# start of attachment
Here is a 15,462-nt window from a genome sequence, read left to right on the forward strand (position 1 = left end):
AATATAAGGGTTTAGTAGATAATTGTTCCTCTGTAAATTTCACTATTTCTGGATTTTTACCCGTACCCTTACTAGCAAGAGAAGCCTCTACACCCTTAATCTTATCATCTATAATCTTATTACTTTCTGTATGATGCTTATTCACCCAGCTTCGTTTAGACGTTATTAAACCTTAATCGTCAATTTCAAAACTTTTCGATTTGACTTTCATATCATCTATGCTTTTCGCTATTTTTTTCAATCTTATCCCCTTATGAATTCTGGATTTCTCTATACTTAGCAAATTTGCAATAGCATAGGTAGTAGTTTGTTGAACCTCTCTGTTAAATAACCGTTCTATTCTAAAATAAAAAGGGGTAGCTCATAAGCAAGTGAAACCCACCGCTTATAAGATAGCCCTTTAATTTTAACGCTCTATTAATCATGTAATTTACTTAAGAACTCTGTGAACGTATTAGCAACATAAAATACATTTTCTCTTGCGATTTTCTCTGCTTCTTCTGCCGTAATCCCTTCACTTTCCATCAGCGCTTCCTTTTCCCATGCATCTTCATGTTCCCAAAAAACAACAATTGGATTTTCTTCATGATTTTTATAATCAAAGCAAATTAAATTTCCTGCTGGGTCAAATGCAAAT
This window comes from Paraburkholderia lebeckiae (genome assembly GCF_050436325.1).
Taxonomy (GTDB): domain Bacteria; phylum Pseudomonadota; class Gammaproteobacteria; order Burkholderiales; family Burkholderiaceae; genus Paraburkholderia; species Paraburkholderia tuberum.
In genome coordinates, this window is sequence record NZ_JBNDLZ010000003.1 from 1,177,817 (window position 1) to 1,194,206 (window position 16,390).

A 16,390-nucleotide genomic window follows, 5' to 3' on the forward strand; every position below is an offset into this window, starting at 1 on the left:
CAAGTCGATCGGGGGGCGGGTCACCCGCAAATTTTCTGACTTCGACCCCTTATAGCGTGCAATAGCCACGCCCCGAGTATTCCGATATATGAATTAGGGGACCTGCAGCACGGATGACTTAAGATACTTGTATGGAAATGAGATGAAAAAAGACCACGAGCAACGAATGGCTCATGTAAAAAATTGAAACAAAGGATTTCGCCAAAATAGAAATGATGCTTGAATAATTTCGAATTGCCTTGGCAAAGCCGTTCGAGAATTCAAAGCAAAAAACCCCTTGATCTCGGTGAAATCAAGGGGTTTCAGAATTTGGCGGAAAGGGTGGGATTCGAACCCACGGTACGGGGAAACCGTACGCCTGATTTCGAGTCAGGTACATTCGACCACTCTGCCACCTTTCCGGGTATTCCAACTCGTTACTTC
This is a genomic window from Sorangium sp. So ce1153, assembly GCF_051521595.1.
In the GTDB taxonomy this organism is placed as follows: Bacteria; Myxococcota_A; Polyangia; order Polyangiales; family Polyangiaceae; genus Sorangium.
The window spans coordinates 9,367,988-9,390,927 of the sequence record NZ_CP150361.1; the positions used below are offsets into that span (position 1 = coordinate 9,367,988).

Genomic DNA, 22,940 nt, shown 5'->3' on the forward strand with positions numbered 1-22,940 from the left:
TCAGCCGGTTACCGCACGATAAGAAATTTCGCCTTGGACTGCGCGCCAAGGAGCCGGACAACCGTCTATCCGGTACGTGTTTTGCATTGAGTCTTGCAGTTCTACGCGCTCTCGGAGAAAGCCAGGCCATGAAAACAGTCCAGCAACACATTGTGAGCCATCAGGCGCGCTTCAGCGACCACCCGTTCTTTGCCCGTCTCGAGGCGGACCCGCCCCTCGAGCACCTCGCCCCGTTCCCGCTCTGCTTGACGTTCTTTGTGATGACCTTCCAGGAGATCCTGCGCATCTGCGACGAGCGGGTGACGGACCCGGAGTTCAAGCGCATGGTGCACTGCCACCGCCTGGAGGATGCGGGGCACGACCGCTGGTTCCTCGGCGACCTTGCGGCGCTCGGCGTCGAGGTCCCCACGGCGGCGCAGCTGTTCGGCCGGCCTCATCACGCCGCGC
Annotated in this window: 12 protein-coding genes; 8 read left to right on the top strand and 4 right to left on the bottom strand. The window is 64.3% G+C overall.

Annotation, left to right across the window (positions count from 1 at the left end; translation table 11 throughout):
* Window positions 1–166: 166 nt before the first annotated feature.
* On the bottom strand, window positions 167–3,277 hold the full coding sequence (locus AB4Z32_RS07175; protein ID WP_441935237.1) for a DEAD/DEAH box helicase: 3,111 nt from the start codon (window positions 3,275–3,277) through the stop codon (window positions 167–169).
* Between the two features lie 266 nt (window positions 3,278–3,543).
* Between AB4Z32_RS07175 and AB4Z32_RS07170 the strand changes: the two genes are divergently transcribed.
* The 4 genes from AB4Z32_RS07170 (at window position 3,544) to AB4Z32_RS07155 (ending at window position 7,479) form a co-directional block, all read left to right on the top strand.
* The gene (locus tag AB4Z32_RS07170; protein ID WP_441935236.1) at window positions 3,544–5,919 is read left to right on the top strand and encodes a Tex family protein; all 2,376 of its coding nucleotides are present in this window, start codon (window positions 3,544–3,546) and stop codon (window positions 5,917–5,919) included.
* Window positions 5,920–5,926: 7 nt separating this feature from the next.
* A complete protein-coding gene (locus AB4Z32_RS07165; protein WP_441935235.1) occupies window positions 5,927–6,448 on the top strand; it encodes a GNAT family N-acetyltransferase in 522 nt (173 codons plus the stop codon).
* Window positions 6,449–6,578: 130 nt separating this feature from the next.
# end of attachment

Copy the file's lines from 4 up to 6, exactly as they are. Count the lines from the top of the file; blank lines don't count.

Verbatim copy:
Taxonomy (GTDB): domain Bacteria; phylum Pseudomonadota; class Gammaproteobacteria; order Burkholderiales; family Burkholderiaceae; genus Paraburkholderia; species Paraburkholderia tuberum.
In genome coordinates, this window is sequence record NZ_JBNDLZ010000003.1 from 1,177,817 (window position 1) to 1,194,206 (window position 16,390).

A 16,390-nucleotide genomic window follows, 5' to 3' on the forward strand; every position below is an offset into this window, starting at 1 on the left: